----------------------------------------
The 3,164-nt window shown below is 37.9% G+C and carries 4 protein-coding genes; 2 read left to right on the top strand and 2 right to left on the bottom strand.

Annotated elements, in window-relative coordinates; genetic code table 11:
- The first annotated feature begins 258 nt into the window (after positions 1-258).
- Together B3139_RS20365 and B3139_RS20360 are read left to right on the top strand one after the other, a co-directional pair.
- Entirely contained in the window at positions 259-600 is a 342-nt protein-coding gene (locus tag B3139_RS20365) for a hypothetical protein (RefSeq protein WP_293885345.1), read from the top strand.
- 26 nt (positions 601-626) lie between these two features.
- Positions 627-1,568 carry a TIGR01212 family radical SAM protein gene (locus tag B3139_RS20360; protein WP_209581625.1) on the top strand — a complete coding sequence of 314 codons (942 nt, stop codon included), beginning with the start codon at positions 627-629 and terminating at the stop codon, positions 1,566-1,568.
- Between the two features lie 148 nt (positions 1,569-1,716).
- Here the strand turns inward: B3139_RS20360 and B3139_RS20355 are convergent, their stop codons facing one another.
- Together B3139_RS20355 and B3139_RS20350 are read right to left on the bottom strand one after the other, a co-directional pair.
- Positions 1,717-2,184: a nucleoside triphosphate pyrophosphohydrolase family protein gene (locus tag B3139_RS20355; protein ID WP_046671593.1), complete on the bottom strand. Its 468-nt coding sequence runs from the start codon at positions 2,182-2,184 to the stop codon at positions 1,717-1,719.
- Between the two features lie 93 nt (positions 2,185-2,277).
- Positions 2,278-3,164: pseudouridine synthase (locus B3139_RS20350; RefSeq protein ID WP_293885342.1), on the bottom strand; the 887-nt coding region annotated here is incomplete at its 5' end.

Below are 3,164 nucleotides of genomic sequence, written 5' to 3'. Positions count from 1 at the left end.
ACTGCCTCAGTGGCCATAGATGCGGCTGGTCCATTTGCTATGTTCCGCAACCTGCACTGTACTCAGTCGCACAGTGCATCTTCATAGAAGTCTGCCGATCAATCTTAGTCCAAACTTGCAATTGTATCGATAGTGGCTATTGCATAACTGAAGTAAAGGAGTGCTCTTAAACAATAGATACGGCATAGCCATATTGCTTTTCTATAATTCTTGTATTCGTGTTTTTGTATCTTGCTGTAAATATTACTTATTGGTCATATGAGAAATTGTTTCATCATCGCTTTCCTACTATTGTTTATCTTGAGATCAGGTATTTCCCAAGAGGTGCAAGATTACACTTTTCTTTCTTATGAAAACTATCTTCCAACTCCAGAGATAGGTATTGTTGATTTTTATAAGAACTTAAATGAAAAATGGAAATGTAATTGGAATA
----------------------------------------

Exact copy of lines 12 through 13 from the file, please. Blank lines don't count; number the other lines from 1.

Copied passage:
- Between the two features lie 93 nt (positions 2,185-2,277).
- Positions 2,278-3,164: pseudouridine synthase (locus B3139_RS20350; RefSeq protein ID WP_293885342.1), on the bottom strand; the 887-nt coding region annotated here is incomplete at its 5' end.